Slightly stricter

For a slightly more structured and complete setup, we start by denying everything and then allowing only those things we know that we need[1]. This gives us the opportunity to introduce two of the features which make PF such a wonderful tool - lists and macros.

We'll make some changes to /etc/pf.conf, starting with

block all

Then we back up a little. Macros need to be defined before use:

tcp_services = "{ ssh, smtp, domain, www, pop3, auth, pop3s }"
udp_services = "{ domain }"

Now we've demonstrated several things at once - what macros look like, we've shown that macros may be lists, and that PF understands rules using port names equally well as it does port numbers. The names are the ones listed in /etc/services. This gives us something to put in our rules, which we edit slightly to look like this:

block all
pass out proto tcp to port $tcp_services
pass proto udp to port $udp_services

Please remember to add keep state to these rules if your system has a PF version older than OpenBSD 4.1.

At this point some of us will point out that UDP is stateless, but PF actually manages to maintain state information despite this. When you ask a name server about a domain name, it is reasonable to assume that you probably want to receive the answer. Retaining state information about your UDP traffic achieves this.

Since we've made changes to our pf.conf file, we load the new rules:

$ doas pfctl -f /etc/pf.conf

and the new rules apply. If there are no syntax errors, pfctl will not output any messages during the rule load. The -v flag will produce more verbose pfctl output.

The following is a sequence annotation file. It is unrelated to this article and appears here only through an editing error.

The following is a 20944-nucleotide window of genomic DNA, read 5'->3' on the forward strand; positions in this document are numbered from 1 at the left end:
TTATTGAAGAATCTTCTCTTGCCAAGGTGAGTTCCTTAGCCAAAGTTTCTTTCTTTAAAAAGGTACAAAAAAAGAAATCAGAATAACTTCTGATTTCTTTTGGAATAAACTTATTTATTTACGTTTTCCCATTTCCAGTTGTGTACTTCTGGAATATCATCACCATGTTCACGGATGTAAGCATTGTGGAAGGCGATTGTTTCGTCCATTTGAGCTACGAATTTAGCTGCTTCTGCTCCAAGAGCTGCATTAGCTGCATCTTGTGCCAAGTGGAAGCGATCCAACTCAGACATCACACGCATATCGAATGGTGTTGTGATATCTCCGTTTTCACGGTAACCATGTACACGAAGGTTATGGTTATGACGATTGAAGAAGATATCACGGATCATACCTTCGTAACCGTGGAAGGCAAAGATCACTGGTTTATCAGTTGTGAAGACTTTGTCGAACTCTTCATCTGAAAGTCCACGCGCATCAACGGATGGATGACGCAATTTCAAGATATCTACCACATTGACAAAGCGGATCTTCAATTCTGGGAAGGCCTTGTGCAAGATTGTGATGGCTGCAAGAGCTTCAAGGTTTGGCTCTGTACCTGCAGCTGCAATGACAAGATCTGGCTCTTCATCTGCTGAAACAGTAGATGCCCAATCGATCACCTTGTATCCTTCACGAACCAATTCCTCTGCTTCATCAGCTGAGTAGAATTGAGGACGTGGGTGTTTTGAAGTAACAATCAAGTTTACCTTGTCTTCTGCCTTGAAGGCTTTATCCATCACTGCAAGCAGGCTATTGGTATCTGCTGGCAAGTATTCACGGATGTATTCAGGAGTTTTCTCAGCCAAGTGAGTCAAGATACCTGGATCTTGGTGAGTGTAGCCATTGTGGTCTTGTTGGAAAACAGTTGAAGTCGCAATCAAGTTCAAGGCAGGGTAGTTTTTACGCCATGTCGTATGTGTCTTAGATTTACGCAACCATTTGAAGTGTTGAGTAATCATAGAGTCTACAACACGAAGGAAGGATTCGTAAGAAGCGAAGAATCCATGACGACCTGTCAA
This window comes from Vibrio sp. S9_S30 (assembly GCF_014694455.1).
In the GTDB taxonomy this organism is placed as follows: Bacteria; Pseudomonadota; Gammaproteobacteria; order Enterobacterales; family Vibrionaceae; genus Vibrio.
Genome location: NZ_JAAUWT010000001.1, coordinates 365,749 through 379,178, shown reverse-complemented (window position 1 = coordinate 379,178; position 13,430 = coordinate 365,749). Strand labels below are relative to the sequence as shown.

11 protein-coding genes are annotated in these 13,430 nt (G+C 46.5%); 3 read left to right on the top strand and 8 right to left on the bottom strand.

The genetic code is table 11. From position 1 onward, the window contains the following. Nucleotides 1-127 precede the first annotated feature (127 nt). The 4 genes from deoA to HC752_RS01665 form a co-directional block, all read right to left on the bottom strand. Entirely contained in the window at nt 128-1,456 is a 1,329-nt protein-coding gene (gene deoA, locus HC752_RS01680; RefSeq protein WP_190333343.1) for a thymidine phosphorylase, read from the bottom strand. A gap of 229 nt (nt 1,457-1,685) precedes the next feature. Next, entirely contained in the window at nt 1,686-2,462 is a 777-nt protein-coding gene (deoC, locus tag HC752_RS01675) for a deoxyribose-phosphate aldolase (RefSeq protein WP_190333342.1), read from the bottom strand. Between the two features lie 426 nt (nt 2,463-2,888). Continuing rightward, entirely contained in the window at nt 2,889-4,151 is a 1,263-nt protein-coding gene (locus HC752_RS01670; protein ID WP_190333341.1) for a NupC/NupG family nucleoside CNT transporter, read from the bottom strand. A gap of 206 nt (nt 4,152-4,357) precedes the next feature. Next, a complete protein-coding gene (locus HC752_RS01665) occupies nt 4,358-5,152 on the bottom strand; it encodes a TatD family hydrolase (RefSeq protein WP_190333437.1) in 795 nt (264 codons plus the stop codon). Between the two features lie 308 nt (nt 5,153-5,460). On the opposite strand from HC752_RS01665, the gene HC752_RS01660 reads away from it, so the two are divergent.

If you have made extensive changes to your rule set, you may want to check the rules before attempting to load them. The command to do this is, pfctl -nf /etc/pf.conf. The -n option causes the rules to be interpreted only without loading the rules. This gives you an opportunity to correct any errors. Under any circumstances the last valid rule set loaded will be in force until you either disable PF or load a new rule set.

That is worth noting: When loading a new rule set, the last valid rule set stays loaded until the new one is fully parsed and loaded, and PF switches directly from one to the other. There is no intermediate stage with no rules loaded or a mixture of the two rule sets.



You may ask why do I write the rule set to default deny? The short answer is, it gives you better control at the expense of some thinking. The point of packet filtering is to take control, not to run catch-up with what the bad guys do. Marcus Ranum has written a very entertaining and informative article about this, The Six Dumbest Ideas in Computer Security, which comes highly recommended. It is a good read.